WHAT: University of Nebraska at Kearney Science Café
HOSTED BY: Sigma Xi The Scientific Research Society
TITLE: “Cold Atomic Gases & Harmonic Oscillators”
SPEAKER: Jeremy Armstrong, assistant professor in UNK’s Department of Physics and Astronomy.
BIO: Armstrong received his bachelor of science degree from Santa Clara University, where he majored in chemistry and physics. He earned his Ph.D. in theoretical nuclear physics from Michigan State University, where he wrote his dissertation about a theoretical study of the halo nucleus, helium-6. He then did a post-doctoral at Lund University, Sweden, where he switched fields from nuclear physics to cold atomic gases. He continued his work on cold gases at Aarhus University, Denmark. After four years in Europe, he returned to the United States and worked as a visiting professor at Winona State University in Minnesota for four years.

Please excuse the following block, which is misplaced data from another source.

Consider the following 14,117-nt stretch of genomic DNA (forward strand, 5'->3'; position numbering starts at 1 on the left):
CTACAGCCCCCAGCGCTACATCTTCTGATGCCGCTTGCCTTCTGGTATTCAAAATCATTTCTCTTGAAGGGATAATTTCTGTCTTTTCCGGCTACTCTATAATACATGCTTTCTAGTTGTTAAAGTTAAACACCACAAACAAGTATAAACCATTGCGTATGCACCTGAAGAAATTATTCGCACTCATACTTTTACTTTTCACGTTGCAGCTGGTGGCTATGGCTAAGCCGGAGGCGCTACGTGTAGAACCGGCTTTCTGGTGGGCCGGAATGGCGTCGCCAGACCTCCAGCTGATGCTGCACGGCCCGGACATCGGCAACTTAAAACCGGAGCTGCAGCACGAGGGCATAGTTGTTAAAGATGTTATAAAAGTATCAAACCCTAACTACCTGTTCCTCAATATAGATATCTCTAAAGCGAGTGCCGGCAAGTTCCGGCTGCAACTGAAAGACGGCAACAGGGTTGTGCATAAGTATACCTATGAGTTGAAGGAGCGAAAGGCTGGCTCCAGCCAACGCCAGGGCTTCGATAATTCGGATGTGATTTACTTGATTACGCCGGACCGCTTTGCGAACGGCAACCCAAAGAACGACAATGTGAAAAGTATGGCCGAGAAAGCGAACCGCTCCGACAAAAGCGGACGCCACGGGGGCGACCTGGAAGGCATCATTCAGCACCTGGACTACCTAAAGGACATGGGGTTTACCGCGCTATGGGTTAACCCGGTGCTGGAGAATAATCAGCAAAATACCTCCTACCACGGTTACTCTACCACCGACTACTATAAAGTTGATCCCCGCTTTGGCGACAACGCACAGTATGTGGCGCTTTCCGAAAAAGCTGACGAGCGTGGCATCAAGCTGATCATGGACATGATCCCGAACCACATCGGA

TIME: 5:30 p.m.
DATE: Monday, Jan. 29
PLACE: The Loft, Cunningham’s Journal, 15 W. 23rd St., Kearney
QUOTE: “Since the laboratory realization of Bose-Einstein condensation in 1995, cold atomic gases have been an exciting area of research,” said Armstrong. “We adapt the harmonic oscillator to cold atom systems. The quantum harmonic oscillator is both one of the first textbook examples of quantum mechanics and a widely employed theoretical tool. We use matrix diagonalization to solve the coupled harmonic oscillator equation. This talk will look at our application to a system of layers of cold, dipolar molecules. We calculate energies, normal modes and discuss how to improve the treatment of repulsive forces in this system.”
CONTACT: Allen A. Thomas, assistant professor of chemistry, 308.865.8452, firstname.lastname@example.org
Writer: Todd Gottula, Director of Communications, 308.865.8454, email@example.com
Source: Allen A. Thomas, assistant professor of chemistry, 308.865.8452, firstname.lastname@example.org